Appears in *The Computer Journal*,
Vol.40.1 (1997):59-61, ISSN 0010-4620.

B is a formal method in the same vein as Z and VDM. Such methods are often referred to as 'model oriented' since they describe system behaviour using an explicit model of the system state along with operations on the state. The B method was developed mostly by Jean-Raymond Abrial and was influenced by his work on the development of Z. Apart from some notational differences, what distinguishes B from Z is that B aims to cover a broader range of the development cycle from specification to coding, whereas Z is perhaps more suited to earlier stages of the development cycle. To quote from the introduction, 'B is a method for specifying, designing and coding software systems'. The method makes use of formal refinement to ensure that the properties of an initial specification are preserved by successive stages in the development of a system and thus that the final implementation is formally correct with respect to the specification.

Evolution of the B method started in the early 1980s and
it has been applied successfully on several industrial projects, most notably
on part of the control system for the Paris Metro. Commercial tools supporting
the method are available in the form of the *B-Toolkit* from B-Core,
UK, and *Atelier B* from Digilog, France. However, up until last year,
there wasn't a single textbook available on the method. Around the same
time that Abrial's book was published, two books on B were published separately
by Kevin Lano of Imperial College and John Wordsworth of IBM UK Laboratories.
Without denigrating either of the other two, it is fair to say that Abrial's
book is by far the most comprehensive. It also has the advantage of having
been written by the method's master. Prior to the publication of these
books, the only source of information on B was the training material supplied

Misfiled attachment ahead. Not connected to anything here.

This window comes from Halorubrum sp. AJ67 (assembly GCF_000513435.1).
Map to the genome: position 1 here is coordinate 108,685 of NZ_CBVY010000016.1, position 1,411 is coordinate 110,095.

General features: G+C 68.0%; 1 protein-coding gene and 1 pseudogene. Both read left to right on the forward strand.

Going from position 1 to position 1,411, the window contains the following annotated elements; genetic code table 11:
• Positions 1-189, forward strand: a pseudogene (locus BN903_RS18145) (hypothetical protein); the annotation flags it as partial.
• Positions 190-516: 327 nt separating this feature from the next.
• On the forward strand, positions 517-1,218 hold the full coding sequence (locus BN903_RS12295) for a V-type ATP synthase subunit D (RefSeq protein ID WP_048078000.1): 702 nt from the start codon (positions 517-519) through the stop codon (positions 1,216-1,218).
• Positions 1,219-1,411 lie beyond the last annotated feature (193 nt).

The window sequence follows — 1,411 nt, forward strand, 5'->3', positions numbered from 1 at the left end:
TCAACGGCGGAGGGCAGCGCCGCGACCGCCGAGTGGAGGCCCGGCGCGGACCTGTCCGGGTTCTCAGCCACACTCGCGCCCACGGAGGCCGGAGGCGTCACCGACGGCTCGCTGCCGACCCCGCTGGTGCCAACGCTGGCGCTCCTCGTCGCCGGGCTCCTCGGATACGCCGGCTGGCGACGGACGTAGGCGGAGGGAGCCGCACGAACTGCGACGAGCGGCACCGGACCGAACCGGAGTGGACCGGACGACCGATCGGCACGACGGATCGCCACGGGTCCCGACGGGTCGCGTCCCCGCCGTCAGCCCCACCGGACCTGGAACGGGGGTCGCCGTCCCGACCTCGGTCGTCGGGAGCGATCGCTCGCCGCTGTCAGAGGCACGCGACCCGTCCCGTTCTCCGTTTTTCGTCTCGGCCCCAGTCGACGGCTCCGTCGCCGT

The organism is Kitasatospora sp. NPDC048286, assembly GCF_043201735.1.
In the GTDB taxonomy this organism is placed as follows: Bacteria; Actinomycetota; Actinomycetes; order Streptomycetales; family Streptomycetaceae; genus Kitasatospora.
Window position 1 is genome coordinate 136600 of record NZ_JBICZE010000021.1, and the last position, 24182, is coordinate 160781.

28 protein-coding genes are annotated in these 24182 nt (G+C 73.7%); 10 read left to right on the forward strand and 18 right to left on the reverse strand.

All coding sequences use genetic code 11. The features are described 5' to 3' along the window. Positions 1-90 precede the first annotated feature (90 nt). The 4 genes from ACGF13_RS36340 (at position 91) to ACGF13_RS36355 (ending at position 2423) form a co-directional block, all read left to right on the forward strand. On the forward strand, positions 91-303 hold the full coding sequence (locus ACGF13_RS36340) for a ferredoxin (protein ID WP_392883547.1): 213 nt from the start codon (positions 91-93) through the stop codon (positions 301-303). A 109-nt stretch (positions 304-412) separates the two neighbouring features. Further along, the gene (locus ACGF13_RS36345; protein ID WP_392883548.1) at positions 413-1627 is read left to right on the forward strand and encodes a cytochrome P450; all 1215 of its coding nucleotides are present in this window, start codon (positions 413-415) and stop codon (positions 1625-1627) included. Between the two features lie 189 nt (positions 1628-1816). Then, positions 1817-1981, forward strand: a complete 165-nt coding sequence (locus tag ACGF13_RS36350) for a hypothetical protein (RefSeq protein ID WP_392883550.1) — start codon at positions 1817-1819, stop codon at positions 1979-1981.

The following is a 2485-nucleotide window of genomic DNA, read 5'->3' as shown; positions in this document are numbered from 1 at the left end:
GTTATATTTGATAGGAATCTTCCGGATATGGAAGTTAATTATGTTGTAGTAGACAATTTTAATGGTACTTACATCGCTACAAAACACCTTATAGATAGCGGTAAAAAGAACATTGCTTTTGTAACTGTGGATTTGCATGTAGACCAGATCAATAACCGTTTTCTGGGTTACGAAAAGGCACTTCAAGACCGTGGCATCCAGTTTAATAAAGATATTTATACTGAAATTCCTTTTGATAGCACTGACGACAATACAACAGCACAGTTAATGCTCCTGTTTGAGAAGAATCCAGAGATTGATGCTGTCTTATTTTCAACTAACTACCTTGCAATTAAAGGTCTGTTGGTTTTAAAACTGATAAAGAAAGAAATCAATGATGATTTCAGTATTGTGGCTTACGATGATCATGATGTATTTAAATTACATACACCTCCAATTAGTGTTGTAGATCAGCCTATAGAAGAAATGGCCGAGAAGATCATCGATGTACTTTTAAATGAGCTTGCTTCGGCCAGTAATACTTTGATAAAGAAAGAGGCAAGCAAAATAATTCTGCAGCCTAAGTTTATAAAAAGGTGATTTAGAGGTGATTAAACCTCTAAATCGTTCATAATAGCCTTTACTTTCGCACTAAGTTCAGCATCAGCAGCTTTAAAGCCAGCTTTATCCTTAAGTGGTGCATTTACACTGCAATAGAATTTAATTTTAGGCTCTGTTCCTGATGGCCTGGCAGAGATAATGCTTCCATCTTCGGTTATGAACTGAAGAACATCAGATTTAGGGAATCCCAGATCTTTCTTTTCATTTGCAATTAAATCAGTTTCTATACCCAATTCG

with the B tools and a small number of conference papers. This material
left a lot of important questions unanswered, relating to both the theory
underlying the method and its practical application. Fortunately most of
these questions are now answered by Abrial's book.

At just under 800 pages, the book is certainly not intended
to be read straight through from cover to cover. Instead, Abrial provides
several routes through the book to suit different readers depending on
whether their interest is more practical or more theoretical. These suggested
routes are especially important since the theoretical and practical sections
are interspersed throughout the book. This mixing of theory and practice
suits the presentation of the material as the practical material helps
to motivate the theory. The book will also serve as *the* reference
manual for B.

The presentation of the material is very clear and well structured. There is good use of typesetting, especially tables and boxes, to highlight important parts and to consolidate definitions, laws and examples. The mathematical notation is quite standard making it easy to switch backwards and forwards between chapters. However, a more comprehensive index would have been useful, especially if the book is to serve as a reference manual.